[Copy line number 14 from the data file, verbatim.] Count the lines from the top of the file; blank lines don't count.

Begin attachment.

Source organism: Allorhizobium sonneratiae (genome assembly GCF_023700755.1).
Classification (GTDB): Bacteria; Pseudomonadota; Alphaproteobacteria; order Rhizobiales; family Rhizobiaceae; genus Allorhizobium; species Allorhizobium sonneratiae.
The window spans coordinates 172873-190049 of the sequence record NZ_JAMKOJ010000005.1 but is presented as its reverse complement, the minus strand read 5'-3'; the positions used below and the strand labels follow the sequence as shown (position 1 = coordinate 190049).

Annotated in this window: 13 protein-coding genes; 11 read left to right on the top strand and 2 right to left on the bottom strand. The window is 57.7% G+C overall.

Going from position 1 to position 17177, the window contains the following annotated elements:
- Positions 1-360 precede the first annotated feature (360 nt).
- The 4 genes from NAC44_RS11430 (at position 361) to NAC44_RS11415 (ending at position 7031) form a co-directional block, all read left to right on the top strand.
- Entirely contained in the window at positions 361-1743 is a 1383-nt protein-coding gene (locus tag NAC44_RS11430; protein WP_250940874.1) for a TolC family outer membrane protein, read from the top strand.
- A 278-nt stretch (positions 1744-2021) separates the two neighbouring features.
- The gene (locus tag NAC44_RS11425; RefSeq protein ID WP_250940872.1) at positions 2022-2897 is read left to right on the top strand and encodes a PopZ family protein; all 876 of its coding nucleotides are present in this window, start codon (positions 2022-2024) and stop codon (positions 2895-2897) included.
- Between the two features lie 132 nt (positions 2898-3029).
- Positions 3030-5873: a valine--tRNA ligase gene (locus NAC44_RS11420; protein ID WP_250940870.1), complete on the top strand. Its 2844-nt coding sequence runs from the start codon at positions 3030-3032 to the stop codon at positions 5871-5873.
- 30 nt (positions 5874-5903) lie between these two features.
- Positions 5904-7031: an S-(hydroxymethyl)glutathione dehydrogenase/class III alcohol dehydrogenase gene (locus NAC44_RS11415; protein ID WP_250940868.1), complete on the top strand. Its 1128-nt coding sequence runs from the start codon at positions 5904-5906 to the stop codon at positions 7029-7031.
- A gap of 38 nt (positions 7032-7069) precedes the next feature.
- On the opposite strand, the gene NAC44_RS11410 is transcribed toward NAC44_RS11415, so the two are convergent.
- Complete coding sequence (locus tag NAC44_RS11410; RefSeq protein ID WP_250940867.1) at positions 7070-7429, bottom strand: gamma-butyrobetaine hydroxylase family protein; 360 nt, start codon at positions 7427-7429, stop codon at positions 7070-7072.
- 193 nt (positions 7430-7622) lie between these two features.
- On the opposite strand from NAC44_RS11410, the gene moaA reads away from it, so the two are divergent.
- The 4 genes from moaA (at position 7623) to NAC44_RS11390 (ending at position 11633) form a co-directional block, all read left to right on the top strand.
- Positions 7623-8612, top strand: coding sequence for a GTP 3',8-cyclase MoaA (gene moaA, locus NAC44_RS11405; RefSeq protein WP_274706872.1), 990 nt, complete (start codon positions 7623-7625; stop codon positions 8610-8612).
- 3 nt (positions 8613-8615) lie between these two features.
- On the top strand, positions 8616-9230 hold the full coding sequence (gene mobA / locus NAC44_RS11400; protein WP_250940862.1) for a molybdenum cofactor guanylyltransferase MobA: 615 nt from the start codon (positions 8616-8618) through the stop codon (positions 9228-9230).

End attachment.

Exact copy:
- Positions 5904-7031: an S-(hydroxymethyl)glutathione dehydrogenase/class III alcohol dehydrogenase gene (locus NAC44_RS11415; protein ID WP_250940868.1), complete on the top strand. Its 1128-nt coding sequence runs from the start codon at positions 5904-5906 to the stop codon at positions 7029-7031.